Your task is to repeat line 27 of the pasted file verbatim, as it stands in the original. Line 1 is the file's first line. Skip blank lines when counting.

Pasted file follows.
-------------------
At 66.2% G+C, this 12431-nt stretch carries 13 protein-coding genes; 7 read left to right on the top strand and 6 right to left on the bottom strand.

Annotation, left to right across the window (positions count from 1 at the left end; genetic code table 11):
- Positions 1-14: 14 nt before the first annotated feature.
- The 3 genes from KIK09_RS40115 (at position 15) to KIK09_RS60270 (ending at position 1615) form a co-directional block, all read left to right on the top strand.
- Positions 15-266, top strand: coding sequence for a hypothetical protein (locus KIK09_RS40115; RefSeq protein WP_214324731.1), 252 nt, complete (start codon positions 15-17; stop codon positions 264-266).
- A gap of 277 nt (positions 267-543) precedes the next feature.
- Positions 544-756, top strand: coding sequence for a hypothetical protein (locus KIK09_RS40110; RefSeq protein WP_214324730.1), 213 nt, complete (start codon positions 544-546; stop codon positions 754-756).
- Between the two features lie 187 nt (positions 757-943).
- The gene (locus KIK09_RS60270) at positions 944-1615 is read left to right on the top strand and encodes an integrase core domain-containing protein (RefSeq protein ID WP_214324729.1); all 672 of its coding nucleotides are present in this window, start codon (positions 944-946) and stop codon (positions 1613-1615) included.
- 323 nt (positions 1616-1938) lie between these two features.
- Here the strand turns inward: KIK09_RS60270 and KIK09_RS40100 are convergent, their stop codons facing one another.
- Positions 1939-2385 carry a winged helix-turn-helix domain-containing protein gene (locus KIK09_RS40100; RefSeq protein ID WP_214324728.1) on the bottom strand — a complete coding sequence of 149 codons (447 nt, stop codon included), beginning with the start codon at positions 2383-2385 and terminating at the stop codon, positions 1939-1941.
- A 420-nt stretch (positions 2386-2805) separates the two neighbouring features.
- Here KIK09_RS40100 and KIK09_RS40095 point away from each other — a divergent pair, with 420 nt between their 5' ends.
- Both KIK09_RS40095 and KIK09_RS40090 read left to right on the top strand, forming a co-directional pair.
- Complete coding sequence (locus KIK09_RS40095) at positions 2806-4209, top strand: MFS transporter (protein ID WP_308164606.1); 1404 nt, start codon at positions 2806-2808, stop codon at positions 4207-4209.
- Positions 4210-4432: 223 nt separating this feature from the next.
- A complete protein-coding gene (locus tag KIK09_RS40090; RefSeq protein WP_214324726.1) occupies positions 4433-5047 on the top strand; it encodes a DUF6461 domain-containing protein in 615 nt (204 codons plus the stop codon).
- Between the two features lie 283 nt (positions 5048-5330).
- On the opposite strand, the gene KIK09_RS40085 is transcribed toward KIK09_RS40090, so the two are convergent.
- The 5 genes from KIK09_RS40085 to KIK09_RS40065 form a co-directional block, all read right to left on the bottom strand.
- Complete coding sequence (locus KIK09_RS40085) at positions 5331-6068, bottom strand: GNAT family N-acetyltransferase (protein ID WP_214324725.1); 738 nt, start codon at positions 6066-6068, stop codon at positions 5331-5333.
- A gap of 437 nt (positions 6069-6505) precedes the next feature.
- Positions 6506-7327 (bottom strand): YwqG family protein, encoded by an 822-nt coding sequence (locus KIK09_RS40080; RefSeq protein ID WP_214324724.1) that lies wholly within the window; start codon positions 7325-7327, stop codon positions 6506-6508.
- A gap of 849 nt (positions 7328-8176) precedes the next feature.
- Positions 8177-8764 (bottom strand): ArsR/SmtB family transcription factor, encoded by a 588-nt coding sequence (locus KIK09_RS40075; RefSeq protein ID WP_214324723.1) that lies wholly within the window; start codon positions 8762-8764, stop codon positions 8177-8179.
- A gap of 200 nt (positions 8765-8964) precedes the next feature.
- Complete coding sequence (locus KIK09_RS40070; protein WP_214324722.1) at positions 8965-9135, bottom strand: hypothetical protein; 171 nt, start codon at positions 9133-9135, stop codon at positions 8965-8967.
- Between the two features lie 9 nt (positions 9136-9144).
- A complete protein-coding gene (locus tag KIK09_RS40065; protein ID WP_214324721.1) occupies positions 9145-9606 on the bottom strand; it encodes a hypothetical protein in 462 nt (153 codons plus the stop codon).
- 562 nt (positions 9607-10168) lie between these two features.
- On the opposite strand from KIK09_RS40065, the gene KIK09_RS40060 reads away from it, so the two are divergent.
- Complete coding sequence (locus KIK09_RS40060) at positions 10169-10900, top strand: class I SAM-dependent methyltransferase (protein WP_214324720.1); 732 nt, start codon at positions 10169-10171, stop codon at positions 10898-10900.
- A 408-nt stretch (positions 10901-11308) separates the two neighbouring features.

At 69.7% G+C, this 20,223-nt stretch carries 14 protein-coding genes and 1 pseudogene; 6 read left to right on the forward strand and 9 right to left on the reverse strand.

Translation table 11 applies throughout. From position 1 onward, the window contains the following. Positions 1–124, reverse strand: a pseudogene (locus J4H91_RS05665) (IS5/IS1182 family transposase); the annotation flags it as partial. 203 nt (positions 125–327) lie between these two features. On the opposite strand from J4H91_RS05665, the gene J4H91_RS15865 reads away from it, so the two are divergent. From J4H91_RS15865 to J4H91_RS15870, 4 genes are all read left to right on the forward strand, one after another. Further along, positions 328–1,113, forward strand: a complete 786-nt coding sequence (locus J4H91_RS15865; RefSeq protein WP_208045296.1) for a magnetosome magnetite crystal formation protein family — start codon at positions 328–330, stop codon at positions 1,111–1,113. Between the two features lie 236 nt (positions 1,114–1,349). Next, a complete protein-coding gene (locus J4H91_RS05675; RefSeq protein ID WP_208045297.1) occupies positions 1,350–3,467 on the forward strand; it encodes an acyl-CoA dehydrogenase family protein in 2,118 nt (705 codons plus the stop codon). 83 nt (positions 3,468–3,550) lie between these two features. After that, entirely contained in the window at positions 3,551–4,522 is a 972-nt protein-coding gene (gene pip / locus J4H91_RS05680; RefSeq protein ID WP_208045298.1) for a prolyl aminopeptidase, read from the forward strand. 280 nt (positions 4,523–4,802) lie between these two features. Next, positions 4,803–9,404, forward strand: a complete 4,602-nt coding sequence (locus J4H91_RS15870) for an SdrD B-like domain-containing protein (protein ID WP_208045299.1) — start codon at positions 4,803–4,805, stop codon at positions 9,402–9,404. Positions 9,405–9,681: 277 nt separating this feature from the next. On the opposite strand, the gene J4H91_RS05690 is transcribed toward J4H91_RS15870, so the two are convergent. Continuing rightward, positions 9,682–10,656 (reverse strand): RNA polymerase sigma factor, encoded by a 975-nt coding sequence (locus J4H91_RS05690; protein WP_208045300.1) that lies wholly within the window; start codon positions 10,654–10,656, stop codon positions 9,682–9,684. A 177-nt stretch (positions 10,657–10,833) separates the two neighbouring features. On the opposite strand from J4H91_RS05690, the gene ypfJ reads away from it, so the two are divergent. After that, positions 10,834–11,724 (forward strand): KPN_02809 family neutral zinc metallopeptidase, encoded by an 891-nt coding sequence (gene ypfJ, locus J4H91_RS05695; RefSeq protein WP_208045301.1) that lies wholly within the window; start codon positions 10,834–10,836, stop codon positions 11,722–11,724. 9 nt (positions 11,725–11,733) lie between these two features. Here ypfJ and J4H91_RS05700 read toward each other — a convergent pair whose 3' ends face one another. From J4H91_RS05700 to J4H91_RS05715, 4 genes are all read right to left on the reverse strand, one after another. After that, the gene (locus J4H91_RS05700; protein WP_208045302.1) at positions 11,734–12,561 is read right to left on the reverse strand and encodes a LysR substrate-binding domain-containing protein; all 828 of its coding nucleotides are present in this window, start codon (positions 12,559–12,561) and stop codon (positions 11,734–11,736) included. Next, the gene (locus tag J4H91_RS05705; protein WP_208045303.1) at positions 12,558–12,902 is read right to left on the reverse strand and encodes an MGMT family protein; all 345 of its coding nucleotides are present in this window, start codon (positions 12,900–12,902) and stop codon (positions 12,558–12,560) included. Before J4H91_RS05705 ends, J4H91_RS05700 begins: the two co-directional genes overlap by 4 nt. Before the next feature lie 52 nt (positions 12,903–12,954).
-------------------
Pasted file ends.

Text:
- A gap of 200 nt (positions 8765-8964) precedes the next feature.